The CD was issued in 1996.  It is called Beat On The Brass, and it was recorded by The Nutley Brass, the brains of whom belong to New York musician Sam Elwitt.

The concept behind the album is simple. Take one bona-fide punk/post-punk/new wave classic and give it the easy listening treatment.

There are 18 tracks on the CD all told.  Some have to be heard to be believed.

Strap yourselves in.

mp3: The Nutley Brass – Shot By Both Sides

And, just so you can appreciate the magnificence (or otherwise) of the renditions, you’ll also be able to listen to the original versions as we make our way through the CD in random order.

mp3: Magazine – Shot By Both Sides

Taken from the album, Real Life, released in June 1978.

JC

THE TVV 2022/2023 FESTIVE SERIES (Part 8)

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I bought a second-hand CD a long time ago, specifically for the purposes of having a bit of fun on the blog, and I’ve decided to use the normally quiet festive period, when the traffic and number of visitors drops quite dramatically, to go with it.

The CD was issued in 1996.  It is called Beat On The Brass, and it was recorded by The Nutley Brass, the brains of whom belong to New York musician Sam Elwitt.

The concept behind the album is simple. Take one bona-fide punk/post-punk/new wave classic and give it the easy listening treatment.

There are 18 tracks on the CD all told.  Some have to be heard to be believed.

Strap yourselves in.

mp3: The Nutley Brass – Born To Lose

And, just so you can appreciate the magnificence (or otherwise) of the renditions, you’ll also be able to listen to the original versions as we make our way through the CD in random order.

mp3: The Heartbreakers – Born To Lose

From the album L.A.M.F., released in October 1977.

JC

ALL IS QUIET…..

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I wasn’t sure if I’d find time to do this.  Spent a few days in bed with the flu over Xmas.  Santa’s actual arrival in Villain Towers was delayed 48 hours, and I still wasn’t really myself until the end of the week.

But I was determined to deliver a bonus posting today, and to maintain the practice of one of these appearing early on in every new month.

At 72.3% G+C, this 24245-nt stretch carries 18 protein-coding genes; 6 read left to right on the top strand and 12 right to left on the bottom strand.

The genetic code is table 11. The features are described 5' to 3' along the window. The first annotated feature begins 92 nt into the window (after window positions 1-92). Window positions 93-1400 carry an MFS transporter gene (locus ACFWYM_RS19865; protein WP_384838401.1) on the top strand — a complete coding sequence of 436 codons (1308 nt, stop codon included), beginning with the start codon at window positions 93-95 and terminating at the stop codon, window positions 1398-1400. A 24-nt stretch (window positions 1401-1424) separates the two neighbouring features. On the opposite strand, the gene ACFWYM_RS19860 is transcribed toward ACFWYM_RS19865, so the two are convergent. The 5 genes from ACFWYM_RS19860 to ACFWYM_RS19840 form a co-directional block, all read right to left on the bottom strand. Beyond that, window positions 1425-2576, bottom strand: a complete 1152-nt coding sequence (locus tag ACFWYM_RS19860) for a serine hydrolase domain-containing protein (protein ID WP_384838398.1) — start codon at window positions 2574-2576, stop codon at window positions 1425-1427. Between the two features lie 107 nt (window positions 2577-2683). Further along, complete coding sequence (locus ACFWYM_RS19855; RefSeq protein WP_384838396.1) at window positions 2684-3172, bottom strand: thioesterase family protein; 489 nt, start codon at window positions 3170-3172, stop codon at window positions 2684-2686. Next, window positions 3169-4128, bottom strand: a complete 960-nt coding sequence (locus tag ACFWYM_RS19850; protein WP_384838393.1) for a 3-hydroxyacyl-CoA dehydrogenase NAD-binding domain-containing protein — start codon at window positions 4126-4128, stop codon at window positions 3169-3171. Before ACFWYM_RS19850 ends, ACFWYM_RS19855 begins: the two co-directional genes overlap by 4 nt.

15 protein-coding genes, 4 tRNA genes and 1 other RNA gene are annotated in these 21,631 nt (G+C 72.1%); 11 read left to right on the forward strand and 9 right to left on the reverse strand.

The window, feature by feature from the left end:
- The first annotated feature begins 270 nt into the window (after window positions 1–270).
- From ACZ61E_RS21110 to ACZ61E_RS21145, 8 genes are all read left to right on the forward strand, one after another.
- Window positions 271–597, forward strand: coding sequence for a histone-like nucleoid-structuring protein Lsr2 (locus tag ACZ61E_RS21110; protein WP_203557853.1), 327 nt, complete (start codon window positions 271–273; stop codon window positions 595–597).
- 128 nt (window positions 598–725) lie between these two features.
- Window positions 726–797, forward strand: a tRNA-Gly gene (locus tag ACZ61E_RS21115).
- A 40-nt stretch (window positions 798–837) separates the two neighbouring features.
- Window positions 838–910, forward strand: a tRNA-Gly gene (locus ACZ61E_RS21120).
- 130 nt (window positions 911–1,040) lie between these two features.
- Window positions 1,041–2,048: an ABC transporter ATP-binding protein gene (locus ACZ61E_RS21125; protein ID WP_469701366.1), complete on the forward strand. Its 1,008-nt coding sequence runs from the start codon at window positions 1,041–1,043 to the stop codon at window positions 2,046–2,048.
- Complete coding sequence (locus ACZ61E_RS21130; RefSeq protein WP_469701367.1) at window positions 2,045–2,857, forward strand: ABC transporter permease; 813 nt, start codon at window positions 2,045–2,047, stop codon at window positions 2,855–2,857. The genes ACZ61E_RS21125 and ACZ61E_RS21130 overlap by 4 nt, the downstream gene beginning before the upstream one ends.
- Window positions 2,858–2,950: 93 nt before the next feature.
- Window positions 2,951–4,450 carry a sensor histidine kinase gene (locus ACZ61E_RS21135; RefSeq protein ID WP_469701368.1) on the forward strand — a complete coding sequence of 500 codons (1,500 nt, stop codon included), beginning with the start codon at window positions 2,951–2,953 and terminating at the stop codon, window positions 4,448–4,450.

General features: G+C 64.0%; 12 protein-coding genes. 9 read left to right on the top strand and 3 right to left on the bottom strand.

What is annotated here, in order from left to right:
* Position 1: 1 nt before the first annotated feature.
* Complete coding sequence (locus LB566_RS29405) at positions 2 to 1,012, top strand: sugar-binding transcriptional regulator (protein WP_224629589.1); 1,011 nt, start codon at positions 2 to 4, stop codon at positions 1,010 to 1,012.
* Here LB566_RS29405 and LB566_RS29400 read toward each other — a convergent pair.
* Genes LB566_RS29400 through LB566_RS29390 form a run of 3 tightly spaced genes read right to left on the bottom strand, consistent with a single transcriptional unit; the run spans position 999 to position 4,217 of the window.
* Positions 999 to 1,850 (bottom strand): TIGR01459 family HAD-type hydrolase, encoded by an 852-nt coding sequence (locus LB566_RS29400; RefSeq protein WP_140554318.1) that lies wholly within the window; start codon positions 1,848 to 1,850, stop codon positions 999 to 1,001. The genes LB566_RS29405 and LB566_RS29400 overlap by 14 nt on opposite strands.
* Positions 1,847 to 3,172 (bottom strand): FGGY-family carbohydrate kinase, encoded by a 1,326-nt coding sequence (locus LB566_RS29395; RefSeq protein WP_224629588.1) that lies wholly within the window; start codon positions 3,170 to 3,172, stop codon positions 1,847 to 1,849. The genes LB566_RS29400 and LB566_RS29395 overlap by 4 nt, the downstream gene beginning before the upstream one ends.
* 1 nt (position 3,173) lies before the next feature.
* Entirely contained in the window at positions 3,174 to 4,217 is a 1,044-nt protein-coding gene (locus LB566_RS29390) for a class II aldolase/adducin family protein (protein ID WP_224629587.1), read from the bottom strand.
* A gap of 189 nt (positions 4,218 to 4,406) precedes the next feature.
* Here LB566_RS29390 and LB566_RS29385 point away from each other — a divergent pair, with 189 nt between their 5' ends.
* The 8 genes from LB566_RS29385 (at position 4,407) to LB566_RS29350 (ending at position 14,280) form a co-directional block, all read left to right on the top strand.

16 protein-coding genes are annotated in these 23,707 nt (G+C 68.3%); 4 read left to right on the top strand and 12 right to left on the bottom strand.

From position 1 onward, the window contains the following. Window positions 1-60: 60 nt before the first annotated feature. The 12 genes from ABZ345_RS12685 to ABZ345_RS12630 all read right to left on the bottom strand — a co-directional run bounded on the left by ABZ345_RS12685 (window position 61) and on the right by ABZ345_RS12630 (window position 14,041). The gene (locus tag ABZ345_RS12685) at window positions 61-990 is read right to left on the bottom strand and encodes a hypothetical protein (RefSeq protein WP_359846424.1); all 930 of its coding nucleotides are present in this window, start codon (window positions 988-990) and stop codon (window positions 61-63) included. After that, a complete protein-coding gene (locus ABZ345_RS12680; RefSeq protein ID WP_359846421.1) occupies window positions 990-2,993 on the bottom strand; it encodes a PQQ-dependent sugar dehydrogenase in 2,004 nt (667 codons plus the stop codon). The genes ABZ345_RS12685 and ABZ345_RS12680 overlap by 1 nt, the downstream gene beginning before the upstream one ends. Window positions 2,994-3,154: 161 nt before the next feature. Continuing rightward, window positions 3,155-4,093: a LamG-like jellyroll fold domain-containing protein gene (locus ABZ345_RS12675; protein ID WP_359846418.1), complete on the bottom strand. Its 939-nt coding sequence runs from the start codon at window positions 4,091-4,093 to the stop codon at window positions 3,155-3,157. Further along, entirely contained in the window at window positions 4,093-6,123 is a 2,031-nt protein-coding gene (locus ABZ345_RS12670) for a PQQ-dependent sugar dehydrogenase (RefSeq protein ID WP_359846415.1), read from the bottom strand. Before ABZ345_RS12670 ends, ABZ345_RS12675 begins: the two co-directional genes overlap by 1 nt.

mp3: Various – All Is Quiet

Dancing Is Not A Crime – Affleck’s Palace
Dare – The Wedding Present
Widow – Woking Men’s Club
N95 – Kendrick Lamar
Saints – The Breeders
Action Hero (Marc Riley Session) – Spare Snare
Pale Shelter – Tears For Fears
Midnight On The Murder Mile – Carter the Unstoppable Sex Machine
Gangs – Do Nothing
Found Love In A Graveyard – Veronica Falls
Firewater – Django Django
Little Fix – Sprints
This Poison – Magazine
Sorry For Laughing – Propaganda
God Forbid – The Wild Swans
Might Be Stars – The Wannadies
Grand Final Day – Ducks Ltd.

Got my timings a bit messed up. Could have changed the last song for something else and kept it to around the hour mark.  As it is, you’ve an extra 90 seconds of music to endure this month.

JC

THE TVV 2022/2023 FESTIVE SERIES (Part 7)

Skids

I bought a second-hand CD a long time ago, specifically for the purposes of having a bit of fun on the blog, and I’ve decided to use the normally quiet festive period, when the traffic and number of visitors drops quite dramatically, to go with it.

The CD was issued in 1996.  It is called Beat On The Brass, and it was recorded by The Nutley Brass, the brains of whom belong to New York musician Sam Elwitt.

The concept behind the album is simple. Take one bona-fide punk/post-punk/new wave classic and give it the easy listening treatment.

There are 18 tracks on the CD all told.  Some have to be heard to be believed.

Strap yourselves in.

mp3: The Nutley Brass – Into The Valley

And, just so you can appreciate the magnificence (or otherwise) of the renditions, you’ll also be able to listen to the original versions as we make our way through the CD in random order.

mp3: The Skids – Into The Valley